Video: Mary Martin On Managing Leonard Cohen & Recording Him In Her Bathtub

In 1966, Martin began managing Leonard Cohen, a successful poet in Canada who wanted make records. She helped Cohen create a demo tape by having him sing in the empty bathtub of her home, making use of the natural acoustics, with a tape recorder in the room with him. Martin helped Cohen sign with Columbia Records, and also introduced him to Judy Collins, the first singer to have success recording with Cohen’s tunes. As an example of how fiercely protective Martin could be of Cohen’s songs, she recalled a story about hearing that Joan Baez had been performing “Suzanne,” a song first recorded by Collins. Only Baez changed some of the lyrics when she performed the song. Martin sent her a terse letter demanding she stop changing the song, explaining, “I don’t think you would take another brush to Andrew Wyeth and his paintings. Therefore, do not alter Leonard Cohen’s poetry.” [See Leonard Cohen “Couldn’t Care Less” That Joan Baez “Brutally Violated” His Song Suzanne]

From Louise Scruggs Memorial Forum: Mary Martin by Michael McCall ( Country Music Hall of Fame: November 17, 2009)

Martin’s career is impressive, as noted in Country’s Comeback Player of the Year by Robert Hilburn (Los Angeles Times: Feb 26, 2002):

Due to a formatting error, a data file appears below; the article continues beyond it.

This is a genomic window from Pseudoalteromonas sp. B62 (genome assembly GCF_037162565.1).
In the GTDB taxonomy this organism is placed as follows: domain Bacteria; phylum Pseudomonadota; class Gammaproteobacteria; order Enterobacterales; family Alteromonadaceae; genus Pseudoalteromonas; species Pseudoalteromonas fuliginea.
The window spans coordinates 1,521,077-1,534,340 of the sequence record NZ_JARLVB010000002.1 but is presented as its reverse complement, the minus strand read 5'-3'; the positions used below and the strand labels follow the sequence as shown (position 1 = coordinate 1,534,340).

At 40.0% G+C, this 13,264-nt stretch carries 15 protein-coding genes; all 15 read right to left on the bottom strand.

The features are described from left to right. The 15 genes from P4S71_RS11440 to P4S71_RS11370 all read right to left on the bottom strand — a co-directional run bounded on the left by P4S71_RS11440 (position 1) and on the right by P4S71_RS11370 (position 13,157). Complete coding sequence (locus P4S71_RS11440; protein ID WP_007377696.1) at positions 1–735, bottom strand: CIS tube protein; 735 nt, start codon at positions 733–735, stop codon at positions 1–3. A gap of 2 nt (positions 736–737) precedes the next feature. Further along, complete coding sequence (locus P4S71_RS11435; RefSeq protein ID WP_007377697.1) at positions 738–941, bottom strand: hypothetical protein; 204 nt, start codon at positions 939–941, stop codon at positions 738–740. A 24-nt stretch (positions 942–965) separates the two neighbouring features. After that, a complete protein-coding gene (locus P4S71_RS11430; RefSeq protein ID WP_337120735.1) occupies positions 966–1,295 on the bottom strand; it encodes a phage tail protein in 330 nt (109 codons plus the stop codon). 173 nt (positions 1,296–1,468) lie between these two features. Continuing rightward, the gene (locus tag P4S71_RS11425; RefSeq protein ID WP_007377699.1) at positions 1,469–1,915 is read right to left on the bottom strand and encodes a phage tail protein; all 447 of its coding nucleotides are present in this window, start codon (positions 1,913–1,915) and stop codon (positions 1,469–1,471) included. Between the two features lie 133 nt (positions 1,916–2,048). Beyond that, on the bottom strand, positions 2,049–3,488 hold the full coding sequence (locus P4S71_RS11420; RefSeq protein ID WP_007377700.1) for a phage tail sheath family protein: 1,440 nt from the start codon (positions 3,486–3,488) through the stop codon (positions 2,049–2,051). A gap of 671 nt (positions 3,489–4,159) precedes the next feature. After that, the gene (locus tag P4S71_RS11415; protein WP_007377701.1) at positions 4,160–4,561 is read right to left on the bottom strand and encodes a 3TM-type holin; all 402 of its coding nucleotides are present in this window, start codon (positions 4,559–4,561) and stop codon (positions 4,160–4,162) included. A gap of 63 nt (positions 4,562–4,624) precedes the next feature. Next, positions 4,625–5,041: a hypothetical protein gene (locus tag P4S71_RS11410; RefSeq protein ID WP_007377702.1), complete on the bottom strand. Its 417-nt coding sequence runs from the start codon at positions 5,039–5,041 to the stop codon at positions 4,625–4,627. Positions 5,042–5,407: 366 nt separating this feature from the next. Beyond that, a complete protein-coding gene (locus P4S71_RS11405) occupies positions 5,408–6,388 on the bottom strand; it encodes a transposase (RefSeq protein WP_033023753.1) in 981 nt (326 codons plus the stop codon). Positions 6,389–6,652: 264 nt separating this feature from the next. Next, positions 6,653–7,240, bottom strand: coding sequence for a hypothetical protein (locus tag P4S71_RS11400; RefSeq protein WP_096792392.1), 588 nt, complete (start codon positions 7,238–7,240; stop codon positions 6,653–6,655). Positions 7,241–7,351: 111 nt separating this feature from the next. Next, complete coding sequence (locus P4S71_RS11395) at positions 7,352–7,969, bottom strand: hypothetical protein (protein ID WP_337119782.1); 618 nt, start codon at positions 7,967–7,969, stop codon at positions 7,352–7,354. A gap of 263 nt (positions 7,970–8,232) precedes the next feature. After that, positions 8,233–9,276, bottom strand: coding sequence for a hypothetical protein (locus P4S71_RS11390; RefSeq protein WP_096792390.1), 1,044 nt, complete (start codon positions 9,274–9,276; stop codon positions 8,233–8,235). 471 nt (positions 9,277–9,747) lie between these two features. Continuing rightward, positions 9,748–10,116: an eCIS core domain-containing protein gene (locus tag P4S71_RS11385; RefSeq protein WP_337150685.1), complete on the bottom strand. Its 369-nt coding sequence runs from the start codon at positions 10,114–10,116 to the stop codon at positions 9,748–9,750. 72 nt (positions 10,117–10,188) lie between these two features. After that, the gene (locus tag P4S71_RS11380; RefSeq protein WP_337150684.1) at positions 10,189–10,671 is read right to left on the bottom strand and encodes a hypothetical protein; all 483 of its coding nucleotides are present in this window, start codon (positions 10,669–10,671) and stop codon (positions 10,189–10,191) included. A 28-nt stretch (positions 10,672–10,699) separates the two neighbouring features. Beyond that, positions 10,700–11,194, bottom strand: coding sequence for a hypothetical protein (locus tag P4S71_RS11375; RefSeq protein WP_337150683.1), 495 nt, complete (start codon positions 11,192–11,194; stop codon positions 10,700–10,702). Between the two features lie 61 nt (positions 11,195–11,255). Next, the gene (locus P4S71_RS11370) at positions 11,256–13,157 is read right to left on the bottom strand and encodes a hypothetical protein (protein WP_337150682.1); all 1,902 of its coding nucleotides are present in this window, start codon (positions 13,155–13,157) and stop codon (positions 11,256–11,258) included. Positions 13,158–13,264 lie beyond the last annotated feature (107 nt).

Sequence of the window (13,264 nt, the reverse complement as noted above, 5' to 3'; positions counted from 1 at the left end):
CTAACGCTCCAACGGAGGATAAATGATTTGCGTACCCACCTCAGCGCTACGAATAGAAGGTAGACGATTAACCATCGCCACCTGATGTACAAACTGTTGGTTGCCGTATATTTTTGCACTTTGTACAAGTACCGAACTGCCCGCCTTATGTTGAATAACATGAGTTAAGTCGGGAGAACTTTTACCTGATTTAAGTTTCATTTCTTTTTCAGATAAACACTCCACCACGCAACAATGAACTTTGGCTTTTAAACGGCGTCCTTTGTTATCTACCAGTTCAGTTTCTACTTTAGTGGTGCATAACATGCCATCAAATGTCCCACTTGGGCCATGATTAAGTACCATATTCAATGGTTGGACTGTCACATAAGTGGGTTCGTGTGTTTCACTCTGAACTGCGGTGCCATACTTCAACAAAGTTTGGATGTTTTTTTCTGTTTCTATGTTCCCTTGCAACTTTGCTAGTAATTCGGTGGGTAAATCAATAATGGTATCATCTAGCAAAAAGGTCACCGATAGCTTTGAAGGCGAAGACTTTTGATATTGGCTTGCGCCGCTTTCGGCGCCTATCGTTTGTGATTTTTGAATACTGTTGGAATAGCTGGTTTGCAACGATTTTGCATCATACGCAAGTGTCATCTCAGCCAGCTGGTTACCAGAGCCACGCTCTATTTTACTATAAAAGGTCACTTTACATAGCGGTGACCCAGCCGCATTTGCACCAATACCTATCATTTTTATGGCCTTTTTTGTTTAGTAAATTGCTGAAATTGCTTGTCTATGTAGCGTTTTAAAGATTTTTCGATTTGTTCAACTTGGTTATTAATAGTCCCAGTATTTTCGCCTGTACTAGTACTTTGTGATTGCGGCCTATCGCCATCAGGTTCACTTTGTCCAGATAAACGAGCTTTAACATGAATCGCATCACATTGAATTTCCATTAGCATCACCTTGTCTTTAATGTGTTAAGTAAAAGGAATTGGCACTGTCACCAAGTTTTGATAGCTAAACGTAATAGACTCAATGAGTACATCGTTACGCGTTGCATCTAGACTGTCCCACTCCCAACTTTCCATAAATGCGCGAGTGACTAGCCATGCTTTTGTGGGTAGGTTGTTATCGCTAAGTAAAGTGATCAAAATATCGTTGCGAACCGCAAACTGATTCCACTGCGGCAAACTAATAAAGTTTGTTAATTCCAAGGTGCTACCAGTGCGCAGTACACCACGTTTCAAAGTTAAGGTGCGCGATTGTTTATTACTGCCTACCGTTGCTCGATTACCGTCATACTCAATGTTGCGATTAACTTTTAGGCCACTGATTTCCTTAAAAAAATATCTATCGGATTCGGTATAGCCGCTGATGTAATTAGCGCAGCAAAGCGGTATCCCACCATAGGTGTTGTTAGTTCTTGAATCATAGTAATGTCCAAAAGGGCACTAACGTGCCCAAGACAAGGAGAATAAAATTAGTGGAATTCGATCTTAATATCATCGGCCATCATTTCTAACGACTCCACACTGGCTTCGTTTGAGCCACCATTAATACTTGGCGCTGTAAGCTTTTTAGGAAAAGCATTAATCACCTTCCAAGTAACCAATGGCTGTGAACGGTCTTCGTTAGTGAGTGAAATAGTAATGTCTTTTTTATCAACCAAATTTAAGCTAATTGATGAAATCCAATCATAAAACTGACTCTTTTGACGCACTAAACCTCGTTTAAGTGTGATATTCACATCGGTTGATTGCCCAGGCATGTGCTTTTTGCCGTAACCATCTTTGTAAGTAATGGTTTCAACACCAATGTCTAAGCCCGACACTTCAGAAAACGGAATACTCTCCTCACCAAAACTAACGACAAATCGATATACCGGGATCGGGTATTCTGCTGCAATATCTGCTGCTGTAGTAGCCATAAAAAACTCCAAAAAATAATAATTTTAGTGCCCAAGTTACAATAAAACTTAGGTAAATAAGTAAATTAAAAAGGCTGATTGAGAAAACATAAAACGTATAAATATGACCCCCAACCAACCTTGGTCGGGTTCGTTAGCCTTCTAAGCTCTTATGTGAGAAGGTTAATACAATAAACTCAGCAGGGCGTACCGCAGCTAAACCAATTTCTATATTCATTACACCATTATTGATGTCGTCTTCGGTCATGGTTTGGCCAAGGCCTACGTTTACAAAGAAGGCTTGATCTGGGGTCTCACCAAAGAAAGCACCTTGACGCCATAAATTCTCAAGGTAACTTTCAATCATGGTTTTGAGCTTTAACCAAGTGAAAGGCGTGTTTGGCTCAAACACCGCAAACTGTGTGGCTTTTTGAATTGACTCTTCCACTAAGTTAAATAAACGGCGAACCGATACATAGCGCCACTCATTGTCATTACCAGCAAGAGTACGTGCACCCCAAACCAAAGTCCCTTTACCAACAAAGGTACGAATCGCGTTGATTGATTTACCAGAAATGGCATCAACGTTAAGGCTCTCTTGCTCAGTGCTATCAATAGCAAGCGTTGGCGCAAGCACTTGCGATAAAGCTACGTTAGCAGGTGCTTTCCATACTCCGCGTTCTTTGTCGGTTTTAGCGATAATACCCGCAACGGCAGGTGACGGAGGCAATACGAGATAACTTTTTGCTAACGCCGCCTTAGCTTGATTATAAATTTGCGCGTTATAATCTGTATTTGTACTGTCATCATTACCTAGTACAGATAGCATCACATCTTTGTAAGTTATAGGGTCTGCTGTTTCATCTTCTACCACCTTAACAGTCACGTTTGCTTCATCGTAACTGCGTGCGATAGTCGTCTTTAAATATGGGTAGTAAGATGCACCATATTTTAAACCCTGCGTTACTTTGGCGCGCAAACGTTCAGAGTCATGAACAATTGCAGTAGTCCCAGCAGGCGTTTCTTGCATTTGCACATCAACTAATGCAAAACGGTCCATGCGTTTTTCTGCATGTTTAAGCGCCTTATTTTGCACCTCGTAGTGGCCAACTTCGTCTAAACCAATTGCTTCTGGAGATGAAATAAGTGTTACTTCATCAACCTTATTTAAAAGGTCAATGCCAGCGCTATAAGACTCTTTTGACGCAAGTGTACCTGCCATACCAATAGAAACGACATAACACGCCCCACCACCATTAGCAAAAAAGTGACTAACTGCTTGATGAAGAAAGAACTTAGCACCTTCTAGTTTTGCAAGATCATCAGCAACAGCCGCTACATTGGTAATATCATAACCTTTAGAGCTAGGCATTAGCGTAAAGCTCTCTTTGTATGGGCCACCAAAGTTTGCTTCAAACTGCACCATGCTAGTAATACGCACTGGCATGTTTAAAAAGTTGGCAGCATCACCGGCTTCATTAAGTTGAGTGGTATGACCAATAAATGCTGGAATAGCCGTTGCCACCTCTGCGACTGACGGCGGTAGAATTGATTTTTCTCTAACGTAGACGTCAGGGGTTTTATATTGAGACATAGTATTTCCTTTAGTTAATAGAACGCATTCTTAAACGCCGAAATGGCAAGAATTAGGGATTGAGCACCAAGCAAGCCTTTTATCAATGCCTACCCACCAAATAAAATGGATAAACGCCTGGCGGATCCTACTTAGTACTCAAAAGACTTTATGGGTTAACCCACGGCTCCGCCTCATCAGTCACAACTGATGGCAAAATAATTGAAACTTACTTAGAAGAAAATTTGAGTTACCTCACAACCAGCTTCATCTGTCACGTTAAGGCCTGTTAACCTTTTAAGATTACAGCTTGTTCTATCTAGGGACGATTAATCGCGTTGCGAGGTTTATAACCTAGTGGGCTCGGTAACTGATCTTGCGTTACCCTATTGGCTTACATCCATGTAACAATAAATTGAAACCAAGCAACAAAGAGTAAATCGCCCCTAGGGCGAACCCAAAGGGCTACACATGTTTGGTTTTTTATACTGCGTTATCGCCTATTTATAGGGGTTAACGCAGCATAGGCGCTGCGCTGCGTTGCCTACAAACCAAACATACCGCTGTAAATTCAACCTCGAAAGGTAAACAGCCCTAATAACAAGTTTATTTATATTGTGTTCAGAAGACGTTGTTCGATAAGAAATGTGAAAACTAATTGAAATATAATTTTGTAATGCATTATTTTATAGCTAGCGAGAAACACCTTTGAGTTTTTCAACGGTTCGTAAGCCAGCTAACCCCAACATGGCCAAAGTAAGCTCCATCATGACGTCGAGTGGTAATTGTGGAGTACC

Besides helping singer-songwriter Cohen get his first record contract and then introducing Bob Dylan to the Band in the ’60s, she managed Morrison briefly and signed Emmylou Harris to Warner Bros. Records in the ’70s. She also worked closely with Clint Black and Lorrie Morgan at RCA Nashville in the late ’80s. Other acts she’s managed or worked with along the way range from Vince Gill to cult favorite Rodney Crowell.

Mary Martin Speaks About Leonard Cohen


Credit Due Department: Video courtesy of The Country Music Hall Of Fame’s program “The Louise Scruggs Memorial Forum, November 17th, 2009.” I was alerted to this video by Roman Gavrilin aka Hermitage Prisoner.

I am republishing selected posts from my former Leonard Cohen site, Cohencentric, here on (these posts can be found at Leonard Cohen). This entry was originally posted Nov 7, 2011 at, a predecessor of Cohencentric.

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